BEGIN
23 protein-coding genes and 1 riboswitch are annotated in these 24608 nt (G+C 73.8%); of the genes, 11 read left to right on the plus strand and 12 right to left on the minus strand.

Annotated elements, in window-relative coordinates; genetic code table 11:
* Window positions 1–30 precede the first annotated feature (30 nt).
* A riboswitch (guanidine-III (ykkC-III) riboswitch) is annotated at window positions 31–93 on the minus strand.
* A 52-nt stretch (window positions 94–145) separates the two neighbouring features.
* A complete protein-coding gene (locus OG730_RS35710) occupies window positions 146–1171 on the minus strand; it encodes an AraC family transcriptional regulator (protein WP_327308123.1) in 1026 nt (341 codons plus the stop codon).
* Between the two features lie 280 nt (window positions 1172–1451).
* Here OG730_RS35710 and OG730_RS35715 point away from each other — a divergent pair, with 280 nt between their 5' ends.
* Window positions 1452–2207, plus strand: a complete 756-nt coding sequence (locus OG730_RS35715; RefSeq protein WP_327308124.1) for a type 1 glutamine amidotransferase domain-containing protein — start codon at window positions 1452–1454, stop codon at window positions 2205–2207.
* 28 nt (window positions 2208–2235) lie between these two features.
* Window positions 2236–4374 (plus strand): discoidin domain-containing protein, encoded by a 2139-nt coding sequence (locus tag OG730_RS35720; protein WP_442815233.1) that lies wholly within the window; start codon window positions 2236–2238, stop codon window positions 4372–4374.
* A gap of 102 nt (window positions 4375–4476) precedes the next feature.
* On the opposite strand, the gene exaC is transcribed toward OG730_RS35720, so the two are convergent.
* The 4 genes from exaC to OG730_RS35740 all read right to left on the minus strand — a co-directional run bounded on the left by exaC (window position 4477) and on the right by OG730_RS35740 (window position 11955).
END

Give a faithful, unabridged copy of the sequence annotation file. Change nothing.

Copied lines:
23 protein-coding genes and 1 riboswitch are annotated in these 24608 nt (G+C 73.8%); of the genes, 11 read left to right on the plus strand and 12 right to left on the minus strand.

Annotated elements, in window-relative coordinates; genetic code table 11:
* Window positions 1–30 precede the first annotated feature (30 nt).
* A riboswitch (guanidine-III (ykkC-III) riboswitch) is annotated at window positions 31–93 on the minus strand.
* A 52-nt stretch (window positions 94–145) separates the two neighbouring features.
* A complete protein-coding gene (locus OG730_RS35710) occupies window positions 146–1171 on the minus strand; it encodes an AraC family transcriptional regulator (protein WP_327308123.1) in 1026 nt (341 codons plus the stop codon).
* Between the two features lie 280 nt (window positions 1172–1451).
* Here OG730_RS35710 and OG730_RS35715 point away from each other — a divergent pair, with 280 nt between their 5' ends.
* Window positions 1452–2207, plus strand: a complete 756-nt coding sequence (locus OG730_RS35715; RefSeq protein WP_327308124.1) for a type 1 glutamine amidotransferase domain-containing protein — start codon at window positions 1452–1454, stop codon at window positions 2205–2207.
* 28 nt (window positions 2208–2235) lie between these two features.
* Window positions 2236–4374 (plus strand): discoidin domain-containing protein, encoded by a 2139-nt coding sequence (locus tag OG730_RS35720; protein WP_442815233.1) that lies wholly within the window; start codon window positions 2236–2238, stop codon window positions 4372–4374.
* A gap of 102 nt (window positions 4375–4476) precedes the next feature.
* On the opposite strand, the gene exaC is transcribed toward OG730_RS35720, so the two are convergent.
* The 4 genes from exaC to OG730_RS35740 all read right to left on the minus strand — a co-directional run bounded on the left by exaC (window position 4477) and on the right by OG730_RS35740 (window position 11955).